These data from the start of 2009 can be interpreted in several ways. On one hand, they point to a mismatch between viewer activity and the sites of traditional television content that is easy to dismiss as a sign that television audiences are doing their viewing the old fashioned way – on television (or the new-fashioned way, through their DVRs), not on YouTube. And indeed, coincident with these Internet metrics, Nielson announced “TV Viewing Hits All-time High” (Nielsen’s numbers include broadcast, cable, DVR time shifts, mobile and Internet). The average American now watches more than 151 hours of television per month. On the other hand, we can also interpret these and other data as showing steady growth of the Internet market, steady growth of the numbers of videos viewed online, and steady growth in the length of those videos. In this regard, it is also interesting to note that cell phone video use has been growing, particularly in the 12-17 year old market where usage is nearly double that of any other age cohort (and where short form, ‘casual’ viewing is the norm). YouTube’s enormous advantage over the nearest television company Internet site may speak to an interest in elements that the competition is not providing – elements, I will argue, that are central to the future of the television medium.
If the networks are largely monopolizing their own television content, then what kind of television is on YouTube? YouTube of course has licensing deals with CBS, BBC, Universal Music Group, Sony Music Group, Warner Music Group, and many others, but its content skews towards music from its American partners, as can be seen from the corporate subdivisions that do the actual partnering. CBS, for example, allows access to promotional television material (interviews, previews, program headers), ephemeral material (logos, advertisements), and some historical shows, news and local affiliate coverage. YouTube has responded to the constraints in the entertainment sector by launching what it calls ‘short-form content’: clips of popular prime-time shows like Lost, Desperate Housewives and Grey’s Anatomy, as well as behind-the-scenes footage, celebrity interviews, online-only specials. Considering these constraints, YouTube would not be a destination for the viewer seeking standard television fare or formats. But for the trans-brand or trans-network fan, the synoptic viewer, and the growing cohort of young cell-phone viewers, it is fast providing an array of alternatives from new textual forms, to annotation systems, to community-building strategies, all consistent with its user driven profile.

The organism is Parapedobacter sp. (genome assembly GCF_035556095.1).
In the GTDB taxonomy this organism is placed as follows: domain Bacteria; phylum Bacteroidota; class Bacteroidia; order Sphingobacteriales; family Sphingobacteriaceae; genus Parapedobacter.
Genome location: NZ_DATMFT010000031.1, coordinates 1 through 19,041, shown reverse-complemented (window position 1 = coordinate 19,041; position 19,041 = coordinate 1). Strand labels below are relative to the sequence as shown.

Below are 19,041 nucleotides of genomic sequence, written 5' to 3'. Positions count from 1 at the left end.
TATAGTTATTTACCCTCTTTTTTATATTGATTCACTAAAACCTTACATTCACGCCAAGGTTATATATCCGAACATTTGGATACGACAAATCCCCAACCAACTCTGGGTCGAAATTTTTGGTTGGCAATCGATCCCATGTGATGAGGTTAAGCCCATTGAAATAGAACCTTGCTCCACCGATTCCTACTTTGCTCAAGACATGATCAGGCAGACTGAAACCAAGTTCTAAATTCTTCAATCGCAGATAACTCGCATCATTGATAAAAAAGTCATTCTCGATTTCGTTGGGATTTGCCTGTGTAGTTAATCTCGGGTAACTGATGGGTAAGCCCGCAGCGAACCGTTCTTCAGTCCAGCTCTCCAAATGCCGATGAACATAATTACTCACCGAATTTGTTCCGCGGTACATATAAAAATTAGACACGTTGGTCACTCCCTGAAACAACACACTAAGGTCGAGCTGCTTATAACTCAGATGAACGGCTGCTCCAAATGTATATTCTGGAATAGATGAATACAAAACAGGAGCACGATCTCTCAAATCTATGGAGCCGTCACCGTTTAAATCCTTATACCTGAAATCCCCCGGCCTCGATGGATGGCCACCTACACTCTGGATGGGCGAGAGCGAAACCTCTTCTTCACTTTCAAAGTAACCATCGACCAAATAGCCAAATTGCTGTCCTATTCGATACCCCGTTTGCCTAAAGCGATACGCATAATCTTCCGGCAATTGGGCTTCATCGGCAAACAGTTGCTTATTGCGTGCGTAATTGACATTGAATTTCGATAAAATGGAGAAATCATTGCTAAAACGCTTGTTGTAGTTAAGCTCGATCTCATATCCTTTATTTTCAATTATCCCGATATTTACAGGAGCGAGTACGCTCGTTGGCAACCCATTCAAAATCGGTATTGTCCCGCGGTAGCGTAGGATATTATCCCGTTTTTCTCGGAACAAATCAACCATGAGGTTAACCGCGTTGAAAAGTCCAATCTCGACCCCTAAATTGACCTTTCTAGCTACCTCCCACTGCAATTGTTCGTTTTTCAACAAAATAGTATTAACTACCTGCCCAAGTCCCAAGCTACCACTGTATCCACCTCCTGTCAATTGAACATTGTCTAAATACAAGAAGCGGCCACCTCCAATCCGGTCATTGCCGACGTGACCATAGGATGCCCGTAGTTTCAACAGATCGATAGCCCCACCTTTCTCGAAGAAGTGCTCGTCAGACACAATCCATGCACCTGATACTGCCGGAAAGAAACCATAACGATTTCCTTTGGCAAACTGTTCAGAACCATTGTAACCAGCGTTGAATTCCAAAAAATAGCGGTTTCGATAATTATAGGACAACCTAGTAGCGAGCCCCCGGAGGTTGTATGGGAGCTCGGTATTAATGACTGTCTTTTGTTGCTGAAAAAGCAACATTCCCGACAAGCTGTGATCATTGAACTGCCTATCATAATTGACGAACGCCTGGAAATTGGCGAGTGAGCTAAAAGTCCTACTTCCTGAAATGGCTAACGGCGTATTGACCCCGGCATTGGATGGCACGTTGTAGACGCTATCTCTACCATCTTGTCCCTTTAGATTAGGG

William Uricchio is C3 Director and Faculty Investigator, as well as Professor & Director of the MIT Comparative Media Studies Program, and professor of Comparative Media History at Utrecht University in the Netherlands. He is also visiting professorship at Stockholm University and the University of Science and Technology in China. His work explores the comparative national constructions of media, trans-national content flows, and the ways that media are drawn upon for identity purposes in European and American cultural settings. His broader research, supported by Guggenheim, Fulbright and Humboldt research awards, considers the 'start-up' phase of media technologies and cultural practices, and their role in (re-) configuring representation, knowledge and publics. His current work takes up these issues by considering collaboration and collective identities in peer-to-peer communities, their relations to cultural citizenship, and their implications for new forms of cultural production. His recent books include Media Cultures (Heidelberg 2006), on responses to media in post 9/11 Germany and the US, and We Europeans? Media, Representations, Identities (Chicago 2008). He is completing a manuscript on the concept of the televisual from the 17th century to the present.